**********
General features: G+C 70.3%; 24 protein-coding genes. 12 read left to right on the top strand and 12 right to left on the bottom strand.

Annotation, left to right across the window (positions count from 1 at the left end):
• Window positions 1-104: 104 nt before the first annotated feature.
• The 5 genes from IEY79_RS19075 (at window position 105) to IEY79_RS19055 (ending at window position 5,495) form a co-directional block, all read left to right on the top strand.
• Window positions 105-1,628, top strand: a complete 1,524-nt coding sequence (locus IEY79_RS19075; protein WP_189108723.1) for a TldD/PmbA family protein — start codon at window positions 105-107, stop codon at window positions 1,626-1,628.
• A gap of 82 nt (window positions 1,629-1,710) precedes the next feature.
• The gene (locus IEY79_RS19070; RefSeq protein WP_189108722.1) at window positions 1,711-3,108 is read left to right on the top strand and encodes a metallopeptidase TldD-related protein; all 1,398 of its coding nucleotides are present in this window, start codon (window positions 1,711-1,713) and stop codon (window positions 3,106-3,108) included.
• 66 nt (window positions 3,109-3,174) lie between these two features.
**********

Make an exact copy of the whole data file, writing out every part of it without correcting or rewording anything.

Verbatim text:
General features: G+C 70.3%; 24 protein-coding genes. 12 read left to right on the top strand and 12 right to left on the bottom strand.

Annotation, left to right across the window (positions count from 1 at the left end):
• Window positions 1-104: 104 nt before the first annotated feature.
• The 5 genes from IEY79_RS19075 (at window position 105) to IEY79_RS19055 (ending at window position 5,495) form a co-directional block, all read left to right on the top strand.
• Window positions 105-1,628, top strand: a complete 1,524-nt coding sequence (locus IEY79_RS19075; protein WP_189108723.1) for a TldD/PmbA family protein — start codon at window positions 105-107, stop codon at window positions 1,626-1,628.
• A gap of 82 nt (window positions 1,629-1,710) precedes the next feature.
• The gene (locus IEY79_RS19070; RefSeq protein WP_189108722.1) at window positions 1,711-3,108 is read left to right on the top strand and encodes a metallopeptidase TldD-related protein; all 1,398 of its coding nucleotides are present in this window, start codon (window positions 1,711-1,713) and stop codon (window positions 3,106-3,108) included.
• 66 nt (window positions 3,109-3,174) lie between these two features.